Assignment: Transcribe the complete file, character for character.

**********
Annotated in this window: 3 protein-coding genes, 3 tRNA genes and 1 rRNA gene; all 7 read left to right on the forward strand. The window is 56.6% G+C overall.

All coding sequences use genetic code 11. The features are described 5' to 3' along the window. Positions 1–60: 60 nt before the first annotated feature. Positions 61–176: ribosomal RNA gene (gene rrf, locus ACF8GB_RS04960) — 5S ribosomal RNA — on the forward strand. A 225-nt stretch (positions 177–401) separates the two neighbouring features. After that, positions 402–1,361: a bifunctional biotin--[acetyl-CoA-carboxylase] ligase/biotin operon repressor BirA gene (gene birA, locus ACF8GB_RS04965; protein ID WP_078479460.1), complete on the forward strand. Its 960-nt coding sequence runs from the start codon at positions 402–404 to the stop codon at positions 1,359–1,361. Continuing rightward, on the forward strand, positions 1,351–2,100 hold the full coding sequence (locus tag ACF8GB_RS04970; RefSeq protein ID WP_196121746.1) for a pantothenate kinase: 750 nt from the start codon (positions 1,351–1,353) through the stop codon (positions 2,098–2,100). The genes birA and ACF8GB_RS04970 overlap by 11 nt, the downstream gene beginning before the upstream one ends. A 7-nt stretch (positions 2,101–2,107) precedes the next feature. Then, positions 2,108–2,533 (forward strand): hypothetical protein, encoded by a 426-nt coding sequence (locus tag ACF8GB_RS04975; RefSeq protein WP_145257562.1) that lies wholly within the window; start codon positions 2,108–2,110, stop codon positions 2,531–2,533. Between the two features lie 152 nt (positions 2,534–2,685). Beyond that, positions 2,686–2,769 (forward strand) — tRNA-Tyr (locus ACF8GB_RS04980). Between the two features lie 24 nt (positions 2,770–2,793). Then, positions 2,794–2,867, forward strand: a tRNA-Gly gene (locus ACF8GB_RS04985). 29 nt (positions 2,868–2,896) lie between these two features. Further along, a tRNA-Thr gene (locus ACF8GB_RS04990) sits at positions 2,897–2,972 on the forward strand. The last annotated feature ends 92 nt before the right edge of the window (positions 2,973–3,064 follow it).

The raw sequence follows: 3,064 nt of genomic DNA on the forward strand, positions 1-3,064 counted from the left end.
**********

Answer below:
Annotated in this window: 3 protein-coding genes, 3 tRNA genes and 1 rRNA gene; all 7 read left to right on the forward strand. The window is 56.6% G+C overall.

All coding sequences use genetic code 11. The features are described 5' to 3' along the window. Positions 1–60: 60 nt before the first annotated feature. Positions 61–176: ribosomal RNA gene (gene rrf, locus ACF8GB_RS04960) — 5S ribosomal RNA — on the forward strand. A 225-nt stretch (positions 177–401) separates the two neighbouring features. After that, positions 402–1,361: a bifunctional biotin--[acetyl-CoA-carboxylase] ligase/biotin operon repressor BirA gene (gene birA, locus ACF8GB_RS04965; protein ID WP_078479460.1), complete on the forward strand. Its 960-nt coding sequence runs from the start codon at positions 402–404 to the stop codon at positions 1,359–1,361. Continuing rightward, on the forward strand, positions 1,351–2,100 hold the full coding sequence (locus tag ACF8GB_RS04970; RefSeq protein ID WP_196121746.1) for a pantothenate kinase: 750 nt from the start codon (positions 1,351–1,353) through the stop codon (positions 2,098–2,100). The genes birA and ACF8GB_RS04970 overlap by 11 nt, the downstream gene beginning before the upstream one ends. A 7-nt stretch (positions 2,101–2,107) precedes the next feature. Then, positions 2,108–2,533 (forward strand): hypothetical protein, encoded by a 426-nt coding sequence (locus tag ACF8GB_RS04975; RefSeq protein WP_145257562.1) that lies wholly within the window; start codon positions 2,108–2,110, stop codon positions 2,531–2,533. Between the two features lie 152 nt (positions 2,534–2,685). Beyond that, positions 2,686–2,769 (forward strand) — tRNA-Tyr (locus ACF8GB_RS04980). Between the two features lie 24 nt (positions 2,770–2,793). Then, positions 2,794–2,867, forward strand: a tRNA-Gly gene (locus ACF8GB_RS04985). 29 nt (positions 2,868–2,896) lie between these two features. Further along, a tRNA-Thr gene (locus ACF8GB_RS04990) sits at positions 2,897–2,972 on the forward strand. The last annotated feature ends 92 nt before the right edge of the window (positions 2,973–3,064 follow it).

The raw sequence follows: 3,064 nt of genomic DNA on the forward strand, positions 1-3,064 counted from the left end.